Missouri Western has officially announced plans to discontinue four of its ten two-year programs over the next two years.
The process of discontinuing these programs began in 2005 which just happens to be the same year that Western made the transition from college to university.
According to Cynthia Heider, associate provost and vice president, it was this very transition that brought about the discontinuation of the four programs.
“As a part of legislation authorizing Missouri Western as a university, we agreed to review our two-year degrees and determine if they were essential or duplicative,” Heider said. “We spent two years looking internally at these programs.”
The four programs that have been discontinued are the following: Associate of Science in construction engineering technology, electronics engineering technology, and electronics and computer engineering technology and an Associate of Applied Science in paramedic technology.
The six programs that will be continued are Associate of Applied Science degrees in health information technology, physical therapist assistant and manufacturing engineering technology, and Associate of Science degrees in legal assistant, business and criminal justice.
According to Heider, the discontinuation of the programs was based on a review that either identified duplication of an existing program or low enrollment within the program; fewer than five students were enrolled in the paramedic technology program and fewer than 20 students in the other three put together.
While said situation is an obvious problem for those students, Heider assures that Western has developed a solution that will prevent any problems for those students. Any student who is currently enrolled in one of the four programs will be able to complete their degree at Western.
“We wanted to protect our currently enrolled students,” Heider said. “All advisors were notified last spring and asked to double check with their students. Some decided to declare [while] other students decided to go for four-year degrees.”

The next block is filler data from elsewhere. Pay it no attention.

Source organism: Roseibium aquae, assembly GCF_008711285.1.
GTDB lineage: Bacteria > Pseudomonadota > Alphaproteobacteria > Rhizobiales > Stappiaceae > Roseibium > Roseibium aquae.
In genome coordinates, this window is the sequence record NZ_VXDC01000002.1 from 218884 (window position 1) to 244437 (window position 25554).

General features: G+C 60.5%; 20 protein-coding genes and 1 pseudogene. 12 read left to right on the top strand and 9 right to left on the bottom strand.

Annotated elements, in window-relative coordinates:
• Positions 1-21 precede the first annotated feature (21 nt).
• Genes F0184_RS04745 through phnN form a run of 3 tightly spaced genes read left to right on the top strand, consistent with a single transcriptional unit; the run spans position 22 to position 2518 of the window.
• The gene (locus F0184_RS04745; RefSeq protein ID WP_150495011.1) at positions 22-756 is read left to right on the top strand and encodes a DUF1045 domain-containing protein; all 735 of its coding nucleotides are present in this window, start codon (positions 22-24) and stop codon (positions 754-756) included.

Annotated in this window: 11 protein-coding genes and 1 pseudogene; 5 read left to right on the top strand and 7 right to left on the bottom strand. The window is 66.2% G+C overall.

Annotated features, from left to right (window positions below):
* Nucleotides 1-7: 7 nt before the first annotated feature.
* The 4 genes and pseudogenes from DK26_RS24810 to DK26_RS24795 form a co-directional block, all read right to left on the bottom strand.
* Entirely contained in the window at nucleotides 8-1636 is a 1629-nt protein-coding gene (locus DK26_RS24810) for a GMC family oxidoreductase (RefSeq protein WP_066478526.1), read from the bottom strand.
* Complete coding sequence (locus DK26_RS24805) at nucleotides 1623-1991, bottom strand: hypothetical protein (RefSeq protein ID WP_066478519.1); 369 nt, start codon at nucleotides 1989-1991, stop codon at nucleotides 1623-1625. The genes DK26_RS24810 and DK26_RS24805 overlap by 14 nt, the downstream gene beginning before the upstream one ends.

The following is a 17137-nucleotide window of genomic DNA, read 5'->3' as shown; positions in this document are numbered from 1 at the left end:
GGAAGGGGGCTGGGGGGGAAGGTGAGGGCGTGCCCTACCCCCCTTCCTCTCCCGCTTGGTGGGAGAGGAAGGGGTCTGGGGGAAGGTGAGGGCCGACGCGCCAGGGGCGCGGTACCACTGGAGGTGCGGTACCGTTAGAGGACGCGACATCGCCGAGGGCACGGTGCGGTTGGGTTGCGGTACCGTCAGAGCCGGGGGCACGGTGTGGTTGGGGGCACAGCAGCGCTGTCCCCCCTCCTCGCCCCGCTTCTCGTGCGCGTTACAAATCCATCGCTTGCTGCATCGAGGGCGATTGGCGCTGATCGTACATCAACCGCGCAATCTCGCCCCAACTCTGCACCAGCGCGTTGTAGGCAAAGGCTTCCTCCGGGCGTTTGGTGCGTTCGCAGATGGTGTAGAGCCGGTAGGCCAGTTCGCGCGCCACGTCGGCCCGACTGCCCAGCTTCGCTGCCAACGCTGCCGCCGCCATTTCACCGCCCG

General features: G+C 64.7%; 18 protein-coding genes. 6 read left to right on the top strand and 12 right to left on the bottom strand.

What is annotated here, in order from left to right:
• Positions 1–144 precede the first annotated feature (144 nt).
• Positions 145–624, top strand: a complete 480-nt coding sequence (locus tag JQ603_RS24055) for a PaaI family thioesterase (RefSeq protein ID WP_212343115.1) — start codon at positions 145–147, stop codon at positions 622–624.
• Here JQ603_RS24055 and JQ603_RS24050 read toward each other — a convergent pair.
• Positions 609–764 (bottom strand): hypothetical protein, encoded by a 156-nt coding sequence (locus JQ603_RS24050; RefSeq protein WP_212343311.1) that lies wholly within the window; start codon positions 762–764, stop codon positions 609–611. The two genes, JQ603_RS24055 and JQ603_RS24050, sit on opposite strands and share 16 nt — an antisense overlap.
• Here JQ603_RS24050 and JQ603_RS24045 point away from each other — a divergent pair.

Of the four associate programs being discontinued, all three engineering programs can be found at Western in four-year degree programs.
Steve Estes, dean of professional studies, notes that this will give students an opportunity to go the extra mile and get the full degree, which he feels is an opportunity a lot of students are already taking.
“Many of the students stay and complete the program,” Estes said. “They decide to plug away and get that four-year degree.”
As for those in the paramedic technology program who would otherwise feel left behind, Heider reveals that the problem has already been solved. In May this year, Western entered into a partnership with North Central Missouri College and Metropolitan Community College to deliver two-year degree programs, with the paramedic technology program now being offered at both colleges.
Beyond that, Heider notes that Western has formed a three-way articulation with their partners. The business and criminal justice associate programs, two of the six that are still being offered by Western, can also be taken at either North Central or Metropolitan. Furthermore, the health information technology and physical therapist assistant programs will be transferred to the community colleges at some point in the future.
Heider stresses that throughout the whole process, the intention was to make the change in a way that wouldn’t negatively impact the student body in any way, shape or form.
“If I thought there would be any disruption to our students, I would’ve opposed,” Heider said.
Beth Wheeler, director of external relations, agrees citing that the approach they have taken will bring about positive changes for Western and especially the students.
“We’ve made an improvement rather than a sacrifice,” Wheeler said. “The change is going to be invisible to students.”
When it all comes to a conclusion, Heider feels that the discontinuation of the four associate degrees is not a loss; with the steps they have taken to protect those students and the agreement put in place with North Central and Metropolitan, the situation will be a benefit for all involved.
“It’s an opportunity for us to continue offering our most popular associate degrees while giving us more resources to focus on four year and graduate degrees.”